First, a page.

With the luster of the region itself taking a hit this season, Western Europe will have to dig pretty deep at TI10 in order to find success.
We are just days away from the start of The International 10, and it's time for our next TI10 preview. It's probably not a stretch to say that many eyes will be on the Western European (WEU) region this year, given the region's lackluster performances in LAN tournaments in this Dota Pro Circuit season.
This is of course relative to their reputation as one of the strongest regions in Dota 2 history. Defending International champions OG, for example, won two iterations of the world championship tournament back to back. Team Secret has been playing at the highest level for more than five years running now, and always find a way into TI. Team Nigma also hoisted the Aegis of Champions at the end of TI7, back when they were still under the Team Liquid banner.
WEU has always been considered a juggernaut region. However, this year is one where teams hailing from the area have looked a bit vulnerable. Although they are definitely still competitive, TI10 is not a tournament where WEU teams are considered heavy favorites. Can they perhaps turn things around in Bucharest and silence the doubters again? Or will they crumble under the weight of their reputation? It's time for us to meet the teams representing WEU in Romania!
Potential in Spades: Alliance
Without question, Alliance come into TI10 as the biggest question mark for Western Europe. They have plenty of talent in the roster, with Nikolay "Nikobaby" Nikolov standing out as one of the most confident carries in the region. They also have veteran experience to help carry them through rough patches, thanks to the presence of former International champion Gustav "s4" Magnusson.
This has all translated into success for them in the WEU DPC regionals. Alliance very nearly bagged first place in Season 1, losing out only to a red hot Team Secret in the standings. They bounced back massively in Season 2, though, edging out Team Liquid in terms of matches. These results were enough to earn them 10th place in the DPC standings, and an automatic invite to TI10. For Nikobaby, Simon "Handsken" Haag, and Linus "Limmp" Blomdin in particular, this is a culmination of several years of hard work collectively.
Alliance as a whole has steady and stable in the DPC — but LANs have been a big area of concern for them.
I feel the LAN results they had this year does not truly reflect the abilities of the team. They have incredibly talented players on the roster, but have just been unable to pivot from what they did well to what the tournament meta dictates they must do.
As TeaGuvnor himself puts it, Alliance have not been able to adapt well to the individual metagames that form in offline competitions. They've been able to play their own brand of Dota online, but things really start to fall apart once they go up against opponents they've not gotten much practice against. The fact that they placed in the bottom half at the WePlay! AniMajor attests to this. They almost completely failed to take a single map in Kiev. Alliance looked quite lost at that event, which is quite worrying knowing that they're about to go into the biggest LAN there is.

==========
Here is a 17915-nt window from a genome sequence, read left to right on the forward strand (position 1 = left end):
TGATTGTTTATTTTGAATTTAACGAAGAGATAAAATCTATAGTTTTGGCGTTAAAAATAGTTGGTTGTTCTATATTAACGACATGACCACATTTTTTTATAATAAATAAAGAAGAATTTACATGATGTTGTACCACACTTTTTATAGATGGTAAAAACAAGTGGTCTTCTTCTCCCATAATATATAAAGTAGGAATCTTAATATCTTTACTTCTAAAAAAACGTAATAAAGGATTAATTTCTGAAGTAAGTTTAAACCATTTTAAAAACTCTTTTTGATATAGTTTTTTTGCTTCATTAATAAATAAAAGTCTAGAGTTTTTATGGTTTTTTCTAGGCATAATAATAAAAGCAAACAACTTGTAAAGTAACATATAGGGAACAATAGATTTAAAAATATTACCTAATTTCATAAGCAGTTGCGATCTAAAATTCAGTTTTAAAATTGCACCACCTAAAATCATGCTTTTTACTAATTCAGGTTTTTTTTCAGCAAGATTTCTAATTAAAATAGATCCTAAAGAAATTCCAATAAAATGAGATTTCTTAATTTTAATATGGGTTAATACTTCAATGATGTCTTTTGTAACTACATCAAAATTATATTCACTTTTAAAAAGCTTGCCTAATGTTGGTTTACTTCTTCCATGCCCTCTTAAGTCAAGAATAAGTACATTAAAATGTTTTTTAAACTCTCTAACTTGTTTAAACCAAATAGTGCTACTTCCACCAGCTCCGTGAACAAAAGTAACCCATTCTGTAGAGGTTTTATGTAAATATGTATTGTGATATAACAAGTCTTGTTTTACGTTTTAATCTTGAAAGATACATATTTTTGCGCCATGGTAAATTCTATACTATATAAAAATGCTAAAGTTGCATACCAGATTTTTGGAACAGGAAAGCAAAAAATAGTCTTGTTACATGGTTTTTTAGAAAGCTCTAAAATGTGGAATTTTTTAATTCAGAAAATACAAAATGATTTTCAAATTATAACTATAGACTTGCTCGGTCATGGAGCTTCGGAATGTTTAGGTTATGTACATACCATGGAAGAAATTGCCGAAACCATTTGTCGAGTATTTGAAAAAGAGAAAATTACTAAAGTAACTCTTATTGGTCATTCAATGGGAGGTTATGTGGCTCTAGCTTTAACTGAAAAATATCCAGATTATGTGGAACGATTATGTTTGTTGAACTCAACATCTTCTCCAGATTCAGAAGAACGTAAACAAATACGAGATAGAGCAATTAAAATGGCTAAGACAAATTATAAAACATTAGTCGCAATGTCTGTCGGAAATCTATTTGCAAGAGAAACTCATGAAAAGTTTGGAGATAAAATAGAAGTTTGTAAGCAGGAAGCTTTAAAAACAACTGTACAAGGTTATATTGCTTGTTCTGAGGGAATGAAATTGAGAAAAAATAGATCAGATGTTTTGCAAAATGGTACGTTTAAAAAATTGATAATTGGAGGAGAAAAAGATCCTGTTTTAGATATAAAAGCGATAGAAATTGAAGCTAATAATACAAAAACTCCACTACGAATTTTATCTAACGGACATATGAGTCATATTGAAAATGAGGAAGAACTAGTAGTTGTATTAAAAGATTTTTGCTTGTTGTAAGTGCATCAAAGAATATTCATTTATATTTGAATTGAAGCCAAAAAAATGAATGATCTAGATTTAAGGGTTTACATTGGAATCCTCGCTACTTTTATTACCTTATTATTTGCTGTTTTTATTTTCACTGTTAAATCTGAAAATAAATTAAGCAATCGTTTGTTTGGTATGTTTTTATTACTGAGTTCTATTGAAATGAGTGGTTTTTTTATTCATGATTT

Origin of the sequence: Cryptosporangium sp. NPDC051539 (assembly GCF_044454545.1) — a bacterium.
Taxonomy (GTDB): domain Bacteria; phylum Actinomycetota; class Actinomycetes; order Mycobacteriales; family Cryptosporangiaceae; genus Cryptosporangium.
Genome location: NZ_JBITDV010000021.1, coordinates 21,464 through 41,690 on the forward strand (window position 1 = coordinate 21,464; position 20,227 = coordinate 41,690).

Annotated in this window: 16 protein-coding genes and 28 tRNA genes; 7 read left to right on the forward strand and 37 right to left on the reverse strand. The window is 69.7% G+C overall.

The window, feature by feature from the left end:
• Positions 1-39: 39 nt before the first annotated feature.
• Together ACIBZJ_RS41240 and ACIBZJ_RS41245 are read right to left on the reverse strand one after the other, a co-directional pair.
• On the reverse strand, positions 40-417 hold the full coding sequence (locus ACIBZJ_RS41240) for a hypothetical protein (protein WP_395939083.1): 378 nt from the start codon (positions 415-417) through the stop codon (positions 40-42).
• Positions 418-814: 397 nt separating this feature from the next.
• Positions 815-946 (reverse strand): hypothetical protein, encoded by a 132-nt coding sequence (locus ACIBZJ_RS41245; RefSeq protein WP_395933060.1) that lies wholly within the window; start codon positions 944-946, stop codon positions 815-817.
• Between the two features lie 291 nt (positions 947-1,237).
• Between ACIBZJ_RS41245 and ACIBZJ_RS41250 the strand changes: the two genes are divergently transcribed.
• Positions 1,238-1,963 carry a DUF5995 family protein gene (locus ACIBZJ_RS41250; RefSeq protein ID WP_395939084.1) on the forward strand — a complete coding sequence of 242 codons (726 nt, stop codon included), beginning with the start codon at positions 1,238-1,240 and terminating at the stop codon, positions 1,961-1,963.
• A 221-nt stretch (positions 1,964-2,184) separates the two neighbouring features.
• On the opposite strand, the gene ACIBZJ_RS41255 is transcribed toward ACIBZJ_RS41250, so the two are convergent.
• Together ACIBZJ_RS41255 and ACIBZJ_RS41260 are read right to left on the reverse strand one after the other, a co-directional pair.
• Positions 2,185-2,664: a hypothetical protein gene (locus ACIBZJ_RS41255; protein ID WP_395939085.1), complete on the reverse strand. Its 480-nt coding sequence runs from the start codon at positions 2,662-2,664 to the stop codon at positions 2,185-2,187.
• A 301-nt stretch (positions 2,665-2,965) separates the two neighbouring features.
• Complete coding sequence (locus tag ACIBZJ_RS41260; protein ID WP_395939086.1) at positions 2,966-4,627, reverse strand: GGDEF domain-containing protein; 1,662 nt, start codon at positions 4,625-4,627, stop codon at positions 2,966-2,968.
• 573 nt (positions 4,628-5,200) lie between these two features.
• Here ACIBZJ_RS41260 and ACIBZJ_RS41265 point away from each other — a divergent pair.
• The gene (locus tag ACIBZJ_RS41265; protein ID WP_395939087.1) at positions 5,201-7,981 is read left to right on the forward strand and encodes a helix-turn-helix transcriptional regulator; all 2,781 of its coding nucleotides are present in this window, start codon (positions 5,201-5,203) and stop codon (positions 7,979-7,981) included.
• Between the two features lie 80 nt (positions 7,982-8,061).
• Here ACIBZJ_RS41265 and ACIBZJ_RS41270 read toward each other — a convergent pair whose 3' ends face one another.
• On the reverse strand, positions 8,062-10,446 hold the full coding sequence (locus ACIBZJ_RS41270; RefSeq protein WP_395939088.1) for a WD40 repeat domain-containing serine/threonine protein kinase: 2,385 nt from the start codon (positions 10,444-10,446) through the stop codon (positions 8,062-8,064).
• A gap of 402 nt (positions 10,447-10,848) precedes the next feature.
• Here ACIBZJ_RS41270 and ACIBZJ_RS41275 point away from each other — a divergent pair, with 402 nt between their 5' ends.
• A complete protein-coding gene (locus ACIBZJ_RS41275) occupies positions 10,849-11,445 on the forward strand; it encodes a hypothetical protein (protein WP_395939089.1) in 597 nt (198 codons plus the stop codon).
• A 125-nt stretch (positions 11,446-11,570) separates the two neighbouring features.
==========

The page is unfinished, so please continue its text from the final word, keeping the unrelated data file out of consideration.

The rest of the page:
Still, they at least have their depth to rely on in Bucharest. They just need to figure out how to be more flexible and adaptable in high pressure situations. Should they find a way to adjust accordingly to what the TI10 metagame requires out of all the teams in the field, they could just put in a result they can be proud of.
European Royalty: Team Secret
Dota 2 fans all know the drill by now: Team Secret enters the competitive season with high hopes, fulfilling those expectations by smashing the competition in events not named The International. This current Secret roster did it in the "lost" 2020 Dota Pro Circuit season, winning a staggering 192 games out of 247 close to the end of the year. They also took first place at the DPC regionals as mentioned before, which helped them cement their pure dominance over Western Europe early this year.
Things have not quite been as peachy for them lately, however. While they made it to fourth place at the Singapore Major and in the second season WEU regionals, their 16th place finish at the AniMajor was shocking, to say the least. Heck, they technically didn't even qualify for the tournament, as they bombed out of the Wild Card stage after an extremely poor showing in Kiev.
To put it into perspective, they won just as many games as Execration — a team which doesn't even have a permanent carry player right now. It was an ugly sight to see, especially for a team so decorated as this one.
Michal "Nisha" Jankowski hasn't had the best of performances throughout the season, so I look forward to seeing him return to his previous form and lift Secret into potential TI contention.